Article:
• Write a let­ter or card to some­one you may have lost touch with or a neigh­bour who might be feel­ing lone­ly, iso­lat­ed and vul­ner­a­ble. It might make a huge dif­fer­ence to them.
  • Look for cre­ative and dif­fer­ent ways of doing things. Exam­ples are dri­ve­way Anzac morn­ing cel­e­bra­tions, dri­ve way exer­cise groups, walk­ing your dog at dif­fer­ent times to avoid crowds.  It is still okay to go out­side, just observe rec­om­mend­ed hygiene prin­ci­ples and social dis­tance rec­om­men­da­tions.
  • Eat well, sleep well and you are like­ly to have a bet­ter immune sys­tem.
  • Do some gar­den­ing, start that veg­ie patch you always want­ed to do

The key mes­sage here is try not to pan­ic, life will con­tin­ue, we will get through this so take care of your­self and of oth­ers and choose to show your best.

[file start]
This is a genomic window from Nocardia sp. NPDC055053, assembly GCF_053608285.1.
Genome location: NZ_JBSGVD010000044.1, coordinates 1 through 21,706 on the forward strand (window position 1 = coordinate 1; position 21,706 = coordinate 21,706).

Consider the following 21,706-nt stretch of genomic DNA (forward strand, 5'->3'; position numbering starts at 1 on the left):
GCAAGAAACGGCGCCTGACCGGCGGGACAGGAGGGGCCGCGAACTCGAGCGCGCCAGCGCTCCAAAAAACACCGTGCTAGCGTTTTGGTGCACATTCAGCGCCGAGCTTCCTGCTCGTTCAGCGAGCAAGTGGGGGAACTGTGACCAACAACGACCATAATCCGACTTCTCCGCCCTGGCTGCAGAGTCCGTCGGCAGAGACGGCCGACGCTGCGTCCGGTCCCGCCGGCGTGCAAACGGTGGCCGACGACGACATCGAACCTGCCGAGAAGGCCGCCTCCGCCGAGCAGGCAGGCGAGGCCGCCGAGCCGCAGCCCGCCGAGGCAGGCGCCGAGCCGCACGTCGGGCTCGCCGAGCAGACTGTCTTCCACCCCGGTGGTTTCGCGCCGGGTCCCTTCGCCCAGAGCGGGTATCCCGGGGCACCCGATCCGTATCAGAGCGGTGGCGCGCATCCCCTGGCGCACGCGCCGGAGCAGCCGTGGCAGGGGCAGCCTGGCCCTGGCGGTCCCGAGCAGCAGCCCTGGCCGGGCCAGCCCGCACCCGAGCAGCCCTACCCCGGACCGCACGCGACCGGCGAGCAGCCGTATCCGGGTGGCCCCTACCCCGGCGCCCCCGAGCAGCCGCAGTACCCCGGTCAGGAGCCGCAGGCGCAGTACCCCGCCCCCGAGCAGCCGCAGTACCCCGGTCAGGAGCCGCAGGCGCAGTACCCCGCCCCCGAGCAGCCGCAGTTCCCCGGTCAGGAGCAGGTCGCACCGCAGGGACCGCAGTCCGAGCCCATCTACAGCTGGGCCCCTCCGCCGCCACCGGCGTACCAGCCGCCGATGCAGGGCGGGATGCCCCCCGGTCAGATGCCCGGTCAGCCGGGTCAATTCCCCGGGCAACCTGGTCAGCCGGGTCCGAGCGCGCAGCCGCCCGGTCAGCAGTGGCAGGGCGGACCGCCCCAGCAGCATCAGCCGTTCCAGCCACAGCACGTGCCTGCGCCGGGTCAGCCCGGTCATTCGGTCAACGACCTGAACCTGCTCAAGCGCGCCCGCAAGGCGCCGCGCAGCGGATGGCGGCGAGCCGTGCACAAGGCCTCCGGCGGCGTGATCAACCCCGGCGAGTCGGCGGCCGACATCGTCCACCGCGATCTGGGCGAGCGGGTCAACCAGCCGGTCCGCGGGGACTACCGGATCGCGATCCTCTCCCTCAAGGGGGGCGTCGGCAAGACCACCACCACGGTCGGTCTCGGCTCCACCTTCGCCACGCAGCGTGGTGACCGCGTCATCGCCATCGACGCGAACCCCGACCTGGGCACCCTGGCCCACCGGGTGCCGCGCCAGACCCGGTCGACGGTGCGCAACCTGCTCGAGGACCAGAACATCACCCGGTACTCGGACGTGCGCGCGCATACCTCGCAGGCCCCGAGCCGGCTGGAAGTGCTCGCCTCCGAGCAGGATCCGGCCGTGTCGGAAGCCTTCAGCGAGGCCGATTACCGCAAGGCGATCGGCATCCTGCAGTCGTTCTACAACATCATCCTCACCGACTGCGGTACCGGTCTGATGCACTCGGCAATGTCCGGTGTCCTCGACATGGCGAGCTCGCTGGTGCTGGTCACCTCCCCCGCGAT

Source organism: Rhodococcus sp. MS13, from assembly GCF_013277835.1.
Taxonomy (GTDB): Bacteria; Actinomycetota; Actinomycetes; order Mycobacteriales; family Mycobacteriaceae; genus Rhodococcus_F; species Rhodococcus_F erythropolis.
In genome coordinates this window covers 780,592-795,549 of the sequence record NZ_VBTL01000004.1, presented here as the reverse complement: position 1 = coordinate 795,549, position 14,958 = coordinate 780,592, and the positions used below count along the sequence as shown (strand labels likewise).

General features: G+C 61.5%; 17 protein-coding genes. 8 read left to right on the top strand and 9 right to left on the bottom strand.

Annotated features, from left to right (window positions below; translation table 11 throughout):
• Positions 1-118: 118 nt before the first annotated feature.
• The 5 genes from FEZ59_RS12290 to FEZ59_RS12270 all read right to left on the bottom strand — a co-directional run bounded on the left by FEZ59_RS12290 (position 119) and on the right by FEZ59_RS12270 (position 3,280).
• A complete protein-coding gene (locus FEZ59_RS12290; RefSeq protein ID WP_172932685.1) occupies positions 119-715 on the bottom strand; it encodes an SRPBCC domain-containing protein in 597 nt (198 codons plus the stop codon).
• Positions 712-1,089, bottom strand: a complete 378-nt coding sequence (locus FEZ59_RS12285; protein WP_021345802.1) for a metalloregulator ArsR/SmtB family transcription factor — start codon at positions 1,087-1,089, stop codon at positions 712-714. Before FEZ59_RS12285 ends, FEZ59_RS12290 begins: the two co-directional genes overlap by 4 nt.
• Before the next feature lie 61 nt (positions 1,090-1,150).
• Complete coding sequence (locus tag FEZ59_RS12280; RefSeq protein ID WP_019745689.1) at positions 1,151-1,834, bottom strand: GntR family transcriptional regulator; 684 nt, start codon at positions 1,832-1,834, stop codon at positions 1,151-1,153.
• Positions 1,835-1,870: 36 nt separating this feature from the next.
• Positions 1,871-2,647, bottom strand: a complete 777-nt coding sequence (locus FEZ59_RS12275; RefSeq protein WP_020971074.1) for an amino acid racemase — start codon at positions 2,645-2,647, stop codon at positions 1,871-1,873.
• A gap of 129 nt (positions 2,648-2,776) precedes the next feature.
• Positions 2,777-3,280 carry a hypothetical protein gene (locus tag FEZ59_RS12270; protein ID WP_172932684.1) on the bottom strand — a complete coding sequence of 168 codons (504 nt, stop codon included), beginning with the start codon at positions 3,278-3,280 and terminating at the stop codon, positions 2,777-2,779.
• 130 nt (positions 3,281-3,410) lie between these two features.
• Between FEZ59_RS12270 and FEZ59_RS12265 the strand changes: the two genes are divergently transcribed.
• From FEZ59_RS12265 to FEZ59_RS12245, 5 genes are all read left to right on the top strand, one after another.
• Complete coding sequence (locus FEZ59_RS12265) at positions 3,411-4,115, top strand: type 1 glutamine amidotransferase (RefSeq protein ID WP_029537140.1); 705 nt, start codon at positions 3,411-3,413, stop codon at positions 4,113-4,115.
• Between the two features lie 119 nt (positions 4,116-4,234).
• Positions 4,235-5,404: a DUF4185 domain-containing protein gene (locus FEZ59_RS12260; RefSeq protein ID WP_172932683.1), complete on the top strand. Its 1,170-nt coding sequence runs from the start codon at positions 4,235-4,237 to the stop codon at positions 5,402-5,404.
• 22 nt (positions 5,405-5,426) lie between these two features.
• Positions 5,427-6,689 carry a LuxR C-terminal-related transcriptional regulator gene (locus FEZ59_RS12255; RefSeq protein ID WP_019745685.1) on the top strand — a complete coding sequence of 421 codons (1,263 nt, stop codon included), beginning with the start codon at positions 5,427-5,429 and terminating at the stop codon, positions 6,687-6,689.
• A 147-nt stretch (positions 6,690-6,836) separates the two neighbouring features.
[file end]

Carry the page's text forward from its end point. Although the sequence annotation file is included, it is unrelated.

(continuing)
Pam Bubrzy­c­ki

 

Domes­tic Vio­lence Help Line   1800 Respect (1800 737 732) https://www.1800respect.org.au/

Life­line  13 11 14 https://www.lifeline.org.au/

Member Wellbeing: Random Acts of Kindness

Sunday, February 23rd, 2020

Today I was the recip­i­ent of a sim­ple act of kind­ness and it felt good.  You see, I’ve had a prob­lem for a while which has real­ly both­ered me.  I’ve dri­ven my fam­i­ly mad with it and my friends to dis­trac­tion so much so that they are all like­ly to be as fed up of it as I am.  Please, don’t get me wrong, I con­sid­er myself to be a lucky per­son sur­round­ed by the love of a won­der­ful spouse, amaz­ing chil­dren and great friends.  Yet, we all have our lim­its, so this act of kind­ness meant so much when I real­ly need­ed it as if I’m hon­est; my prob­lem is begin­ning to have an impact on my men­tal health.